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Going Back to Normal?

This article is published in collaboration with Statista

by Katharina Buchholz

A new survey by Ipsos paints a bleak picture of the return to normal after the COVID-19 pandemic.

Fewer than one quarter of respondents across 30 countries believed that a return to normal was possible within six months. An average of 34 percent across all countries believed that pandemic restrictions would still be in place for longer than 12 months. An average of 8 percent thought that life would "never" go back to normal.

Japan, South Korea and several European countries like Spain, Italy and France were the most pessimistic. Potentially fueled by the anger about the Olympic Games going ahead with spectators in the country, two thirds of Japanese said they expected COVID restrictions to last for more than 12 months still. The country also had the highest share of people thinking things would never return to normal at 14 percent behind Hungary's 15 percent.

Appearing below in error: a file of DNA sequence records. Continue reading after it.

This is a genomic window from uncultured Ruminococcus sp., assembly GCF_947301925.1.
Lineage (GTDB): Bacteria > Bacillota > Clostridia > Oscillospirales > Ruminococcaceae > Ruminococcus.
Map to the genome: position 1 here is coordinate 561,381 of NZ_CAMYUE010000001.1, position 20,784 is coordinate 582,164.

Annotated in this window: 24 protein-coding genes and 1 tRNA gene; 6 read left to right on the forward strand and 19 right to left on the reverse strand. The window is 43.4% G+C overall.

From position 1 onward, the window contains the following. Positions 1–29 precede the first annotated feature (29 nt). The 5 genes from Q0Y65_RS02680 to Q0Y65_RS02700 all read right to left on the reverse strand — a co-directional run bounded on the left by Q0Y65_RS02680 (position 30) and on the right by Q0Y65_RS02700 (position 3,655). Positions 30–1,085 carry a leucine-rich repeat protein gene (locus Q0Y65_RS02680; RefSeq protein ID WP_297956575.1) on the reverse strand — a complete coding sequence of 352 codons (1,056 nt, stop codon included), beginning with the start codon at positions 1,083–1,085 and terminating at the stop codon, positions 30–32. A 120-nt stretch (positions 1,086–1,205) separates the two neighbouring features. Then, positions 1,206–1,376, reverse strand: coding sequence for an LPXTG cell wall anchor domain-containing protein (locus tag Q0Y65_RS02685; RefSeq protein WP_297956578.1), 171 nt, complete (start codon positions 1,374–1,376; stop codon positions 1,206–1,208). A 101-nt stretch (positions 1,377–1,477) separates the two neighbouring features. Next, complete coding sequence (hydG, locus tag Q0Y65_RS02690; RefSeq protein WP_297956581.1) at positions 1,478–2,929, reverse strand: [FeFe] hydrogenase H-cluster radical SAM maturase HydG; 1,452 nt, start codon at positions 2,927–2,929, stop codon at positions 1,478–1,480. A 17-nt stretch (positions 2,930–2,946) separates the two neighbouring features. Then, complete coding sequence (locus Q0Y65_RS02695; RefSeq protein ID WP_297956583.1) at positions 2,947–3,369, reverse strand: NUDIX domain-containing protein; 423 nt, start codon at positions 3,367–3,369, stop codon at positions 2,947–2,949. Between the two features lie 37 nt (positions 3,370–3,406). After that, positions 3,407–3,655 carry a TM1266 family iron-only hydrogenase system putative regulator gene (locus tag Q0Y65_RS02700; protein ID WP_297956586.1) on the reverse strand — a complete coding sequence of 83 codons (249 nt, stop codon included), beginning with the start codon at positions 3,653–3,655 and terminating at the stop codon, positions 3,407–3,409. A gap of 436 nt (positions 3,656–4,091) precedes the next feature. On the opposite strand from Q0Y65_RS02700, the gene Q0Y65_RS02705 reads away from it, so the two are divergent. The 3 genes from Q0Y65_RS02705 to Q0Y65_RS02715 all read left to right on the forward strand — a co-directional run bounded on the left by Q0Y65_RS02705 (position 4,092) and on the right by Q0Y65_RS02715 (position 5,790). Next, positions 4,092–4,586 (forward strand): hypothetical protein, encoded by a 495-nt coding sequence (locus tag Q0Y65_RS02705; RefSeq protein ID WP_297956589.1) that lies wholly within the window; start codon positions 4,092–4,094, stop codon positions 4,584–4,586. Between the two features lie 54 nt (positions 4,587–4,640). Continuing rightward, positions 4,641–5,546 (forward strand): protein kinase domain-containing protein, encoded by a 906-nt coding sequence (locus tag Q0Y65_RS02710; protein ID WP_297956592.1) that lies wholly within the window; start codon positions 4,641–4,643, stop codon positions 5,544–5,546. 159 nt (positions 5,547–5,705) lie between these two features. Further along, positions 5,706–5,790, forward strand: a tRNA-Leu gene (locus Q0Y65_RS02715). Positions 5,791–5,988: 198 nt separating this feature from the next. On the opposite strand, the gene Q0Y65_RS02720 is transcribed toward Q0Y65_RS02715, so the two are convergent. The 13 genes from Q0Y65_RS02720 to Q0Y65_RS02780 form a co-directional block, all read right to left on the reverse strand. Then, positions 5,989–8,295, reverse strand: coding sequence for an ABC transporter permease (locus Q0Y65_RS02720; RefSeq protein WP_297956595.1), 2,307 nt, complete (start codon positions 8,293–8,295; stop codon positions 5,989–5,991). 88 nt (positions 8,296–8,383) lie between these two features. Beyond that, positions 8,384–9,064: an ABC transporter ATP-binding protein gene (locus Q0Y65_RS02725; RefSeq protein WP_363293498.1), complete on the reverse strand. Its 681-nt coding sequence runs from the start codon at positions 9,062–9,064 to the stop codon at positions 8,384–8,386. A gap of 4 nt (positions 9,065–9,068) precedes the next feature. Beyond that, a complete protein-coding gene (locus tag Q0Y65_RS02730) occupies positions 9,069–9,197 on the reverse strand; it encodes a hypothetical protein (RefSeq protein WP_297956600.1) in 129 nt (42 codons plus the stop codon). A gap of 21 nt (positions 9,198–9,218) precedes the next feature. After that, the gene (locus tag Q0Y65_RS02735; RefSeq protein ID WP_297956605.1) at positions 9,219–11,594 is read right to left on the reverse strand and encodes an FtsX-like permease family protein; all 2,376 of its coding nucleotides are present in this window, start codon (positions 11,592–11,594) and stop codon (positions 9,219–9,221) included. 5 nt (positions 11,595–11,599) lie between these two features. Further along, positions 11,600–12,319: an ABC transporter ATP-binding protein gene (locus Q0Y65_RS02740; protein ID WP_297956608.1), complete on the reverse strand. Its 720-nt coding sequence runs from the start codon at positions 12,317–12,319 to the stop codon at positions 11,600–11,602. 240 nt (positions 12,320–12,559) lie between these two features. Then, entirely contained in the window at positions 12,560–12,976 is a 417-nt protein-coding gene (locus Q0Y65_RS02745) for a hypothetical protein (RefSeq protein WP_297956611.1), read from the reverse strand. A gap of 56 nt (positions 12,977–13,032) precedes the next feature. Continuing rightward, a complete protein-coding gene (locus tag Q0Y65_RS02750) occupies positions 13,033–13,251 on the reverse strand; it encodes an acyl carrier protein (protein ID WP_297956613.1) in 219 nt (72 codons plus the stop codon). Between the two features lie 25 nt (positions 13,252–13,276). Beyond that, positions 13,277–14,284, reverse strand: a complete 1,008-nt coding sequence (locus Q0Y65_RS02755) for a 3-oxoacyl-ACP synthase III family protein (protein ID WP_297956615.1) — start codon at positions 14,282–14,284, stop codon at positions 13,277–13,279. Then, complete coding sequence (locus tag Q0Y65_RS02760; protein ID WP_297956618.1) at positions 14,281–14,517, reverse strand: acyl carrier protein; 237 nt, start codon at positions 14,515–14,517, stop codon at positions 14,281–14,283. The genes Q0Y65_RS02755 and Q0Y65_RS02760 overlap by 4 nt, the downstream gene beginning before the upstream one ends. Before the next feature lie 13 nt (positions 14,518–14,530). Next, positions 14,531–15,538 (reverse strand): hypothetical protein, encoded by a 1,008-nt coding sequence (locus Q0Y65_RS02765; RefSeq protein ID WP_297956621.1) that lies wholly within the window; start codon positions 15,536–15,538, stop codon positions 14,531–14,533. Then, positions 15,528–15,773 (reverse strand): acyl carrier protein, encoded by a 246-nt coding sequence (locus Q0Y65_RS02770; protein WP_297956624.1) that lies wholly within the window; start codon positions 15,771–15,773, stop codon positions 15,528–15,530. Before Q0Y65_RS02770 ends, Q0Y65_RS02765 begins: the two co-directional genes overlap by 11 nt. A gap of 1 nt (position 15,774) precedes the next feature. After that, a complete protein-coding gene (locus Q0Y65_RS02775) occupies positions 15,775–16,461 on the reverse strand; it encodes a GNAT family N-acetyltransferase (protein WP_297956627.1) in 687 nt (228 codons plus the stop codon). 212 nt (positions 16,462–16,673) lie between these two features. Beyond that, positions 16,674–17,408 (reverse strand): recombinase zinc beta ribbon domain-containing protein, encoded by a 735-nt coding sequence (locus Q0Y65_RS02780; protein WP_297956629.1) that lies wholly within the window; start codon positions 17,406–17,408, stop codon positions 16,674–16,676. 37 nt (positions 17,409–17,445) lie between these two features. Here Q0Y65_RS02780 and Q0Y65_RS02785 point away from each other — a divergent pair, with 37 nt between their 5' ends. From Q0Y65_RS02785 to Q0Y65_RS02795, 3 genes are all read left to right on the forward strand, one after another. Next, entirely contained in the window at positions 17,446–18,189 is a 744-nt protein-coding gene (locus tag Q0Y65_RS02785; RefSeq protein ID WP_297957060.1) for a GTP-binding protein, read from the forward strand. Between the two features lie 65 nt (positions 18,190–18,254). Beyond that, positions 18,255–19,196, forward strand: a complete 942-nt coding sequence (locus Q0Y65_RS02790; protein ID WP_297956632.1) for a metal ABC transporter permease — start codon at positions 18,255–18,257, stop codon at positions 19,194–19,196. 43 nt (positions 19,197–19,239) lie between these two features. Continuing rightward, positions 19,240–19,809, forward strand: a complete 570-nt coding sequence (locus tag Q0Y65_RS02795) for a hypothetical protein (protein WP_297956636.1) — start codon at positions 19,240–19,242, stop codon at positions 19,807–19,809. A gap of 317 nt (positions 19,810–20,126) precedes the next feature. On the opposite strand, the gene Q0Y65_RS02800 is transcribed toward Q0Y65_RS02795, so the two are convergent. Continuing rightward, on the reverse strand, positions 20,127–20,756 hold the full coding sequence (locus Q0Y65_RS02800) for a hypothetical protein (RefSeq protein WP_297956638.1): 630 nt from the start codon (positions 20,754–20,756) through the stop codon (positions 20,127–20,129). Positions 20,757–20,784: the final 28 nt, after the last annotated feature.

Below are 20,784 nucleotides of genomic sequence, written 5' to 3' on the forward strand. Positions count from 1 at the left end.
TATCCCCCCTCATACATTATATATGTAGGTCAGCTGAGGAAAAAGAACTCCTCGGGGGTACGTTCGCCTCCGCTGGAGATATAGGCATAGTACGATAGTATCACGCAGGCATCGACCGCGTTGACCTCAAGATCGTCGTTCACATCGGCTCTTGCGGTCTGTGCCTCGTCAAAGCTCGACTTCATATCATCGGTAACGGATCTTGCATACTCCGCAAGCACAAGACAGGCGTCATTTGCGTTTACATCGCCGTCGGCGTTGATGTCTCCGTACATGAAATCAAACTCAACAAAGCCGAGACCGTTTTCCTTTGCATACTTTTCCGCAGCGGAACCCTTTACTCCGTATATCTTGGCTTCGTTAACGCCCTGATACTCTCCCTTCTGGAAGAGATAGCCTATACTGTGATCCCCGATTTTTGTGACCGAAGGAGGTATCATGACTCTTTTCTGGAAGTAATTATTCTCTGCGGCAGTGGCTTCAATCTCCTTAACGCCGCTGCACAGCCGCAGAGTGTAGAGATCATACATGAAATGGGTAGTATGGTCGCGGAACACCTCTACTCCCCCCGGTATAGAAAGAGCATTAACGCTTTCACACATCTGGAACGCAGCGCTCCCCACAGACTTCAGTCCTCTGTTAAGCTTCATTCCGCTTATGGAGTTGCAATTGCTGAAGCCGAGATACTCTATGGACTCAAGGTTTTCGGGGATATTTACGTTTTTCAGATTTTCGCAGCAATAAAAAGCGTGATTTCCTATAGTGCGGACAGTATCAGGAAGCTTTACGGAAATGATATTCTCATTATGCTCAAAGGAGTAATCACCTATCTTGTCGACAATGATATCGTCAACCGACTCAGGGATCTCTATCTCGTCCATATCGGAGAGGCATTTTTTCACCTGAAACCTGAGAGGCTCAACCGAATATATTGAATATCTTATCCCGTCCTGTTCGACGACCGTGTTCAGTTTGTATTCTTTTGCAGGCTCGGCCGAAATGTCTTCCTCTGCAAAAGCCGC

China was understandably one of the most optimistic countries in the survey, even though only 17 percent said that life was already back to normal even for them. India and Brazil, which both experienced long first waves before only recently starting heavy second waves, were seemingly caught in a more optimistic moment in time by the survey.

Countries with successful vaccination campaigns, like the UK or the U.S. ranked higher than average. 31 percent in the U.S. and 25 percent in the UK thought that the pandemic would only last 6 more months or that life had already normalized.

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